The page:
Possessing the correct mix of assets inside of your portfolio is critical when volatile markets are encountered. A balanced portfolio containing a blend of large, mid, small, and foreign stocks in addition to bonds will tend to weather the storm better than holding a portfolio with too large a concentration to any one asset class or sector. Doing so will effectively “smooth the ride” and reduce the urge to sell your holdings in the valley. The chart below shows the benefits of risk reduction through diversification.

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As shown above, the balanced portfolio of 50% stocks and 50% bonds was never the best performer nor the worst performer over the period sampled. Holding 100% bonds or 100% stocks resulted in either the best return or the worst return during this timeframe. During periods of extreme duress such as 2008, each of the allocations possessing both stocks and bonds provided a cushion on the downside when compared against the all-equity portfolio. For the risk adverse investor, holding a balanced portfolio with multiple asset classes can help to lessen the impact of down market results while potentially allowing recovery to take place much quicker. If you are balanced and you choose to sell during down periods, however, the sells further impact recovery.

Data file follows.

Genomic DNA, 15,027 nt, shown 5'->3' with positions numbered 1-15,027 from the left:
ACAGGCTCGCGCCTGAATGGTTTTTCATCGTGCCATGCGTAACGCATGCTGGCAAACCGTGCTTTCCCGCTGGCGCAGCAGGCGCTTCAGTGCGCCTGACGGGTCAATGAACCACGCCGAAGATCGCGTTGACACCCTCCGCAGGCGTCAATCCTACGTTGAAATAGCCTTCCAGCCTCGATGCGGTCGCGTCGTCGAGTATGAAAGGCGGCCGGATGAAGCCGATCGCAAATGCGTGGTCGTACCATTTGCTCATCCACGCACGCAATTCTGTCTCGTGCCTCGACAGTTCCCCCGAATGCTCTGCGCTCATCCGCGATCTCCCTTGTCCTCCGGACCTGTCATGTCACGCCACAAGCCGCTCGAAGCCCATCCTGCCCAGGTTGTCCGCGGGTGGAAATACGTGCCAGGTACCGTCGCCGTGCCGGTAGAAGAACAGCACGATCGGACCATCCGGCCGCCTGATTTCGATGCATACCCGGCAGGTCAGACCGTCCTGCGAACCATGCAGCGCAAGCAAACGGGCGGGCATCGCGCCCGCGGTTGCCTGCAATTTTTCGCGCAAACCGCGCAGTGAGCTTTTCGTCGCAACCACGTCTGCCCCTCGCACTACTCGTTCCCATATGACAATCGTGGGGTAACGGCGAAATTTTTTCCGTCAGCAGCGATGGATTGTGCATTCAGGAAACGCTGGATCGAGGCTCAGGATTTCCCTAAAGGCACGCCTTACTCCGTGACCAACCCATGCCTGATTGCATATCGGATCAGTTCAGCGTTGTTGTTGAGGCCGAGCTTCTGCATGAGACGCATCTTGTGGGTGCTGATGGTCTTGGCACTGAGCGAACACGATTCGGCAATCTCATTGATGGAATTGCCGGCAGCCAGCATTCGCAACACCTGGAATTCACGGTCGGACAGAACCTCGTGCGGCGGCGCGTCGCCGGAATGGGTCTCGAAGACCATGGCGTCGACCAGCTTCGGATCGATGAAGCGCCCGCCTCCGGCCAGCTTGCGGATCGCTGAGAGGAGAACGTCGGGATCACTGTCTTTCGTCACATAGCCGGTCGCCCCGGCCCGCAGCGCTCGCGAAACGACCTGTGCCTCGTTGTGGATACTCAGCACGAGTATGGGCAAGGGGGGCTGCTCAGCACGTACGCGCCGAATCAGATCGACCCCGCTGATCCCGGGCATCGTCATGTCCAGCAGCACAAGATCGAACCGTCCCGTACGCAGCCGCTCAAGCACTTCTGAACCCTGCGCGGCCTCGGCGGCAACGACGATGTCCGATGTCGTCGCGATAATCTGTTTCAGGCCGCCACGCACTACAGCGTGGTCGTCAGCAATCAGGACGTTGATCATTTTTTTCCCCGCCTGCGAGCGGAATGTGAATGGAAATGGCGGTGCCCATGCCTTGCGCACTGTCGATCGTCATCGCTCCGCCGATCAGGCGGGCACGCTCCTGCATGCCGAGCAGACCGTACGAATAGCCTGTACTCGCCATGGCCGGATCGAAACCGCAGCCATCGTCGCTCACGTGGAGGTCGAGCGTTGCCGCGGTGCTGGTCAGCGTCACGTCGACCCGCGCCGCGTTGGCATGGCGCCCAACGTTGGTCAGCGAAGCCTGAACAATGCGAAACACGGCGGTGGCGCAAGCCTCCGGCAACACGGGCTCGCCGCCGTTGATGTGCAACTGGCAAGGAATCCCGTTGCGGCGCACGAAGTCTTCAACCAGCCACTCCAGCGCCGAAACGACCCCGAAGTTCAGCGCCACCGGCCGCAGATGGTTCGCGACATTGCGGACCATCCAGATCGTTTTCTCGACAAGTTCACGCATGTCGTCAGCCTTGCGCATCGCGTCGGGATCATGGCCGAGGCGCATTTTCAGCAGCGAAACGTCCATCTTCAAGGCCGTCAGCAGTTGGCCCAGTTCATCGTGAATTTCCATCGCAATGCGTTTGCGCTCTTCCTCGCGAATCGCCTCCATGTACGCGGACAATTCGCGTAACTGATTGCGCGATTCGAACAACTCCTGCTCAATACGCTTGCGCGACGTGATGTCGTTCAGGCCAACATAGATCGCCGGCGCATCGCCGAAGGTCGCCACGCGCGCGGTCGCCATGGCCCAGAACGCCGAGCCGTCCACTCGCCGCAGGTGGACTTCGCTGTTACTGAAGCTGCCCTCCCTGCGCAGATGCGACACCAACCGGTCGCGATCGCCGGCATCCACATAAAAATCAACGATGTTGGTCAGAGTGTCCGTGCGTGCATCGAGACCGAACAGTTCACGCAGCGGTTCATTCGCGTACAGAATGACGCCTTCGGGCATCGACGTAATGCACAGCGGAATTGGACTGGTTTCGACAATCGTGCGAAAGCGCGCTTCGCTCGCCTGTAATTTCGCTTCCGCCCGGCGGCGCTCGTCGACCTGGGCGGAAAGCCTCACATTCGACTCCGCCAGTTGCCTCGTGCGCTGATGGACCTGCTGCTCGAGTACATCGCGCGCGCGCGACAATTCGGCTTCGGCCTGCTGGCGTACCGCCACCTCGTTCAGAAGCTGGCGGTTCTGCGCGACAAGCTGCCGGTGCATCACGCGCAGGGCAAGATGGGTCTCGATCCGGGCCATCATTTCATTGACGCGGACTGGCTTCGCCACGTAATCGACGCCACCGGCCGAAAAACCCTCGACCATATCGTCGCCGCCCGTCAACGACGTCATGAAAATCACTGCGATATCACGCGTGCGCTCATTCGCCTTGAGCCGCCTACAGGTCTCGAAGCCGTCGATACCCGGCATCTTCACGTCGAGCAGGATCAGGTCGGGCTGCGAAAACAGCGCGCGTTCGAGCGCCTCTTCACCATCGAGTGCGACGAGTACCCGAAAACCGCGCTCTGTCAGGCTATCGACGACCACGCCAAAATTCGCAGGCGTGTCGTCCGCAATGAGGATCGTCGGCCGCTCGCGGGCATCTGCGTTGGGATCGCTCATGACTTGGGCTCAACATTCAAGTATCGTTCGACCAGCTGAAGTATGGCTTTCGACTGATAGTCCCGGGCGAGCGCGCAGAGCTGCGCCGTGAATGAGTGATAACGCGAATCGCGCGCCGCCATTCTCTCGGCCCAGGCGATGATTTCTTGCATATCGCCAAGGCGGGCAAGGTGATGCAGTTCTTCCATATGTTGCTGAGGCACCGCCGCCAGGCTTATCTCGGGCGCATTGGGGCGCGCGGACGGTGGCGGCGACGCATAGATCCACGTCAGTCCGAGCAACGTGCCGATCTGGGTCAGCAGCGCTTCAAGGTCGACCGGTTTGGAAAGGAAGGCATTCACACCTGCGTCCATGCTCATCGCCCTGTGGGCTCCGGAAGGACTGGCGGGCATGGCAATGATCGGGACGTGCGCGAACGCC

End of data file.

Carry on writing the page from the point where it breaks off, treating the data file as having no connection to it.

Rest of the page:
Rather than fear the possibility of a valley, it is often a good idea to use market volatility to your advantage. Prices of high quality companies tend to revert to historical averages of multiples such as price-to-earnings (P/E) over time, and a market pullback often represents an opportunity to buy stocks at attractive valuations. As Warren Buffett stated in his famous 2008 New York Post op-ed piece, “Be fearful when others are greedy, and be greedy when others are fearful”.3 Assuming your portfolio is balanced, adding to weak asset classes while they are down often can be beneficial long-term.

The urge to sell in the valley can be dampened by both developing and maintaining a long term focus. While equity assets generally experience greater performance swings than bonds over short time frames, their returns tend to smooth out over longer time horizons.

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The above chart shows annual returns to the major asset classes over 2001-2015. As you can see, each asset class experienced a wide range of annual outcomes over the period. The legend in the bottom left hand corner provides perhaps the greatest evidence of the benefits a long term perspective can bring. Even though the economy experienced two recessionary periods (2002 and 2008) over the measured timeframe, each of the asset classes shown produced a positive annualized return.

While the major indices have taken a more circuitous route to get to where they are at present, there are still plenty of reasons to for the disciplined long term investor to be excited. Regardless of what point we are at in the market cycle, an investor who maintains a long term focus will both be prepared for the opportunities presented by volatile markets and a beneficiary of market upswings.